The National Meteorological Centre warned that 24-hour rainfall levels across eastern China could reach around 250-320 millimetres from Friday afternoon to Saturday afternoon.
At least 13 people were killed and 16 others missing in a landslide after Typhoon Lekima lashed eastern China, national television reported Saturday.
The tragedy occurred in the municipality of Wenzhou, which was in the path of the storm as it made landfall overnight, CCTV said.
"Torrential rains caused a landslide on a mountain that blocked a river below," it said.
The resulting "dam" created a lake which swept downstream when it burst.
More than a million people were evacuated from their homes ahead of the storm, which slammed into eastern China early on Saturday, bringing torrential rain and heavy winds that knocked out power and downed thousands of trees, state media reported.
The monster storm made landfall in the early hours in Wenling City packing winds of 187 kilometres per hour (116 miles per hour), and was expected to churn up the east coast towards Shanghai, Xinhua news agency said.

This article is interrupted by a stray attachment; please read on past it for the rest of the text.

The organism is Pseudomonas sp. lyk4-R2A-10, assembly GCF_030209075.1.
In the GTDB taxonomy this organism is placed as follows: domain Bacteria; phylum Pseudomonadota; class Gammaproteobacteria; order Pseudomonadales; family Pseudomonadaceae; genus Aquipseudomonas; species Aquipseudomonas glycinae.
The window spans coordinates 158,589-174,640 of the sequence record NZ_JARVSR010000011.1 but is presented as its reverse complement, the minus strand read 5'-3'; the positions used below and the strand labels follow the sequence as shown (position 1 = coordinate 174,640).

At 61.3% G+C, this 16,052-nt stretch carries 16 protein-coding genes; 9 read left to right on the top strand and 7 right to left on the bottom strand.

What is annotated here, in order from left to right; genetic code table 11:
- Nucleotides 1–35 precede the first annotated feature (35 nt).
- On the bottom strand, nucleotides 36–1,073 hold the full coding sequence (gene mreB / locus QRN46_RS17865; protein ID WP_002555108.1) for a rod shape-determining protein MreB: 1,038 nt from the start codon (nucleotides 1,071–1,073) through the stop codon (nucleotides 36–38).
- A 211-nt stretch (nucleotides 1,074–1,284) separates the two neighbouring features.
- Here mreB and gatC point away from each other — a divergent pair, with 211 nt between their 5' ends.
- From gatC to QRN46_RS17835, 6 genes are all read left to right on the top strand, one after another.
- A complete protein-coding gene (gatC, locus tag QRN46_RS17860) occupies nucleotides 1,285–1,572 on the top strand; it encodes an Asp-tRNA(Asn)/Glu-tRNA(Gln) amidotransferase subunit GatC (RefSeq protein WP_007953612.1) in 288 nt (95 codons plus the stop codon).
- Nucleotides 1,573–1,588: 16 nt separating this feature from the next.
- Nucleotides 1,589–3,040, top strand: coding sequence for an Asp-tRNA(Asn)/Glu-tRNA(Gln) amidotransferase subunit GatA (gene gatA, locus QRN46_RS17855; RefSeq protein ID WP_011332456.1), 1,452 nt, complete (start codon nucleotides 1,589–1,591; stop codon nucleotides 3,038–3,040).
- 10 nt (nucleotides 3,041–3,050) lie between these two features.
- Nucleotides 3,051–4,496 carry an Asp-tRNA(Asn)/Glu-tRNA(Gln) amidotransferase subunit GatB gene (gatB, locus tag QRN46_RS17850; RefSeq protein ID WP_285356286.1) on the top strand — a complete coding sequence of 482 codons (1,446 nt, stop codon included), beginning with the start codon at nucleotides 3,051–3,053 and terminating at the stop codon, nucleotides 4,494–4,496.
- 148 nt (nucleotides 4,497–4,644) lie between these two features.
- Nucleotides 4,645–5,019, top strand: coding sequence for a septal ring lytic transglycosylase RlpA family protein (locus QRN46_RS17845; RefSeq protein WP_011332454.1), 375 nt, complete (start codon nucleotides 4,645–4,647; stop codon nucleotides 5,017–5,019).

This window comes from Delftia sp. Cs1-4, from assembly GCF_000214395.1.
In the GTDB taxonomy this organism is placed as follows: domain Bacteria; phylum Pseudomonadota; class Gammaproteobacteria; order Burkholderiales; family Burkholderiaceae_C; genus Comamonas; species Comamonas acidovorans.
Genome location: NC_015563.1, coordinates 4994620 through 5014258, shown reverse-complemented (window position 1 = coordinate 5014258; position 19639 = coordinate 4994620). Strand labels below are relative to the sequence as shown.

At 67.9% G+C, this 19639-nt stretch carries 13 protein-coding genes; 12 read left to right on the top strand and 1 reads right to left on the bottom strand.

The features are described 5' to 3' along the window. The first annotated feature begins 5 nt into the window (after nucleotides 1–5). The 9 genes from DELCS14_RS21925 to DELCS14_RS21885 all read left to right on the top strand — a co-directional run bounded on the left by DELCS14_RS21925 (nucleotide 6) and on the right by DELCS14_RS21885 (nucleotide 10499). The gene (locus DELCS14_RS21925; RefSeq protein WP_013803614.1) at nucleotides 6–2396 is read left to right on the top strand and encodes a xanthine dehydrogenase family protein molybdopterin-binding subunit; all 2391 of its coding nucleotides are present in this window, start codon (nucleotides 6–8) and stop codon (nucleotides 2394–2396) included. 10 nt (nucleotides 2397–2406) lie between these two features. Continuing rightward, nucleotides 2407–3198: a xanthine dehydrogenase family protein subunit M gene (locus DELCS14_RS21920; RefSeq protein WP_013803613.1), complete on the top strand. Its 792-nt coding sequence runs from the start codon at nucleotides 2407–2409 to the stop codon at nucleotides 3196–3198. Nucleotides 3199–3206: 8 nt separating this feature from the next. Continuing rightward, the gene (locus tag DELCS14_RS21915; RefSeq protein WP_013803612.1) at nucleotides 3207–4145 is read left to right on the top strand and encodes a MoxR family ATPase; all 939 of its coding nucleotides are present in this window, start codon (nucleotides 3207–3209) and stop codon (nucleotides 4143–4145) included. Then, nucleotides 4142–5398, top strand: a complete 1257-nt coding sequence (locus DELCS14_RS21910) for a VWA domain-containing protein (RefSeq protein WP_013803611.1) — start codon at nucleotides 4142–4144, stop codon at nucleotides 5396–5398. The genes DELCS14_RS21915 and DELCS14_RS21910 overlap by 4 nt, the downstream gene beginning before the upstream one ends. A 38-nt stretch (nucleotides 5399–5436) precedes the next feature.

More heavy rain was forecast for the Shanghai area as well as the eastern provinces of Anhui, Fujian, Jiangsu and Zhejiang, with authorities warning of possible flash floods, mudslides and landslides caused by the downpours.
In Zhejiang province alone, nearly 300 flights were cancelled, and ferry and rail services were suspended as a precaution.
More than a quarter of a million people were relocated in Shanghai, where the high-speed maglev train that links the city to one of its airports was suspended.
More than 110,000 people were housed in shelters.
China issued a red alert as the storm approached on Friday, before downgrading the level to orange as winds eased on Saturday morning.
The storm had earlier swept past the northern tip of Taiwan on Friday, where nine people were injured, thousands of homes lost power temporarily and more than 500 flights were cancelled.
Last September, Typhoon Mangkhut slammed into mainland China where authorities evacuated more than two million people, after it left a trail of destruction in Hong Kong and Macau and killed at least 59 people in the northern Philippines.